Renaissance Man (1994)
Dir. by Penny Marshall
Starring Danny DeVito, Gregory Hines and James Remar
Unemployed advertising executive Bill Rago, desperate for any job he can get, takes a gig teaching “basic comprehension” to Army recruits about to wash out of Basic Training. He has no idea where to begin, until they express interest in the book he was reading: Shakespeare’s Hamlet. Seizing on this inspiration, he decides that if he can teach them to comprehend the Bard, then they’ll be able to comprehend anything.
My parents taped this off of Pay-Per-View some time in late 1994 or early 1995. It became one of my go-to comedies for most of high school and parts of college, until I gradually grew less enamored of it and then stopped watching it entirely. It didn’t help that my roommate for two years hated the movie. I don’t think I’ve seen it in at least ten years now, maybe even fifteen.
The “inspiring teacher” movie was a major subgenre throughout the 1980s and 90s, though you don’t see a whole lot of it these days (and when you do, it’s more often of the “inspiring high school sports coach” variety). In movies such as Lean On Me, Stand and Deliver and Dead Poets Society, an unconventional teacher would take over a class of underperforming students, often in inner city environments, and turn around both their academic and social lives. These movies, even if they starred comedians, such as Robin Williams in Dead Poets Society, were almost always serious inspirational dramas.
I’m not sure if Renaissance Man was supposed to be a more comedic take on the genre, or an outright parody of it. Whichever it is, it preserves most of the sentimentality of a lot of inspiring teacher movies without really providing much in the way of comedy, and the comedic elements that are present detract from the drama in the second half of the film. It doesn’t help that the central conceit of the film, teaching Shakespeare to Army recruits, is an inherently ludicrous premise for a film that feels like it’s coming out of a parody.
Most of the laughs that film has can be found in the first half an hour or so, as Bill Rago – an acerbic, sarcastic, fairly unlikeable individual – loses his job, complains his way through the unemployment line, and snarks to his new Army bosses in a way that would probably get him fired in real life. Once he gets to the actual classroom, the movie descends into uncomfortable, though occasionally amusing, digs at his students’ supposed lack of intelligence. While most of them appear to be close to illiterate, they’re all a lot more competent than the movie initially makes them out to be. Even so, them taking to Hamlet like it was Game of Thrones is a bit much, even for me.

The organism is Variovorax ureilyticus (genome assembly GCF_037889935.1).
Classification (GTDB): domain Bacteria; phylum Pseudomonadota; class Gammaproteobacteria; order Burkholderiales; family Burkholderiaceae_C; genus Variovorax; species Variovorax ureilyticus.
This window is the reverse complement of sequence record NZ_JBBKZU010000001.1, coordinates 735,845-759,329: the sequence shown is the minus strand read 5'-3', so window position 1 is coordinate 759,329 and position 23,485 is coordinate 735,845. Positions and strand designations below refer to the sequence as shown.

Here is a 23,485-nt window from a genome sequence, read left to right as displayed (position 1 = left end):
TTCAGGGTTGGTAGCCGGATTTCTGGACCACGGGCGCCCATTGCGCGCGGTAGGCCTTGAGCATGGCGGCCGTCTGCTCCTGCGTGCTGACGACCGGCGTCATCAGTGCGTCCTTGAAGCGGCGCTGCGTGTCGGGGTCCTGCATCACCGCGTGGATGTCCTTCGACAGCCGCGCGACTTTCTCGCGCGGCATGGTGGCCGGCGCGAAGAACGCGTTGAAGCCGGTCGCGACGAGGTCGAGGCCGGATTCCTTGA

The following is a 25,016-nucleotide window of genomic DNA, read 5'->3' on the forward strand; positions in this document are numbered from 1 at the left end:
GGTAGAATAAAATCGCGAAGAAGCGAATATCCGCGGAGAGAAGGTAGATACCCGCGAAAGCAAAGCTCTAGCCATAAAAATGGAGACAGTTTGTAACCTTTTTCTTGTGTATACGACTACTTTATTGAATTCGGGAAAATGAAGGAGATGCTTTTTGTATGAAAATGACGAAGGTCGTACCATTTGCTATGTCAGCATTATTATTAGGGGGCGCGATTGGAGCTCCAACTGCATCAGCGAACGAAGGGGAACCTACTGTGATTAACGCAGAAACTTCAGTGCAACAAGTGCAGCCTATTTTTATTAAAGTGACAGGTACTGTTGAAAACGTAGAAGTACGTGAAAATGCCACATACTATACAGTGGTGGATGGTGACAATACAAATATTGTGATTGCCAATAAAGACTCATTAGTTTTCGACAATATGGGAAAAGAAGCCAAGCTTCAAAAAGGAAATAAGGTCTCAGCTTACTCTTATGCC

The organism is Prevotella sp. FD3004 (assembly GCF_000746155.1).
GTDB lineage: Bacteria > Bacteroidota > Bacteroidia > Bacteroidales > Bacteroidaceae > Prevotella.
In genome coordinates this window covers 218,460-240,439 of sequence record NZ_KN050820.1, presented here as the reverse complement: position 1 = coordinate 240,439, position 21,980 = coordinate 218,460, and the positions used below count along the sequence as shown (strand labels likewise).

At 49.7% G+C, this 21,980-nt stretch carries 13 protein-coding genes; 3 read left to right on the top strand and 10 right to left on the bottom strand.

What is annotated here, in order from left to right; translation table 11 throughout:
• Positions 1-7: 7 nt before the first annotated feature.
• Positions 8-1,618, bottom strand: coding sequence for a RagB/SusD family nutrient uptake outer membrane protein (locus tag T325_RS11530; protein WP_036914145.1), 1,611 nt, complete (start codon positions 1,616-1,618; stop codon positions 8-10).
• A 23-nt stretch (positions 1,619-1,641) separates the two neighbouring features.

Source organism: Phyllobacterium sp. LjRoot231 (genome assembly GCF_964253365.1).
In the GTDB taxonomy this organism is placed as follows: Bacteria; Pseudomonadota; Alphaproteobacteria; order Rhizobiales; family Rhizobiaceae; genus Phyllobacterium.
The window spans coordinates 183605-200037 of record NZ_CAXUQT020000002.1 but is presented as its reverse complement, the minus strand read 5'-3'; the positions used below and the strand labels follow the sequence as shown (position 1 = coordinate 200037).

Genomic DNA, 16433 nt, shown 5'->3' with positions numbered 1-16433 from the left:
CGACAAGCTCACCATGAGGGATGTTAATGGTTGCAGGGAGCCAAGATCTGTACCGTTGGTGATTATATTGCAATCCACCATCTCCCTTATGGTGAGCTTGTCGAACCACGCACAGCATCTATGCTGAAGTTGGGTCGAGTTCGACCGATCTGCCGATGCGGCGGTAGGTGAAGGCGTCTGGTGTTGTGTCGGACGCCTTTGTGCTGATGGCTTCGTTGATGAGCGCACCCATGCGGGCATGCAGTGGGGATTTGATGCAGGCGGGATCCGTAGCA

Probably the best laugh in the film comes from the one good sequence of physical comedy in a movie otherwise focused on snark. After having his students leave class early when he’s late due to a job interview, Rago pursues them to their next activity in an attempt to get them to return. It just so happens to be an obstacle course involving a climbing tower. The sight of Danny DeVito, never the greatest physical specimen at any point in his career, following the Army recruits through this course, and eventually (very awkwardly) down a rappelling wall, is probably the highlight of the film.
Unfortunately, that’s pretty much where the laughs end. There’s a lot of generic sentimental “inspirational” filmmaking (one character recites the St. Crispin’s Day speech to his drill sergeant at night in a rainstorm, for example), and an attempt to be current, with the students performing a Hamlet-inspired rap, that falls flat. Rago cleans up his act, commits to his students, and becomes a better teacher and human being. He’s also magically able to get one of his students, a drug dealer who gets discharged and arrested mid-movie, released on early parole, in perhaps the least plausible moment in a movie filled with them. The movie was directed by Penny Marshall, who’d made her name as a director with a string of movies, such as Big and A League of Their Own, that successfully mixed comedy and sentimentality. She’s obviously trying for the same thing here, but it never comes together into anything worthwhile.
It’s not the worst comedy I’ve ever seen. A couple of jokes about rural stereotypes aside, there wasn’t really anything that I found offensive about it (unlike, say, Ace Ventura), and it’s a fairly watchable film. It’s just got nothing remarkable at all about it, and is way too sentimental for its own good.
-Unlike my last movie, If Looks Could Kill, which was also set in Detroit, this one at least makes an attempt to actually look and feel like the city. It opens with a montage of mid-90s Detroit landmarks, Rago works in the Renaissance Center (get it?) and he takes his estranged daughter out to a Tigers game that was recognizably filmed in the actual Tiger Stadium.
-One of Rago’s students is played by a very young Mark Wahlberg, fresh off of his Marky Mark days, in his first film role. The movie also inexplicably excludes him from the aforementioned rap scene, even though he was almost entirely famous just for rapping at the time.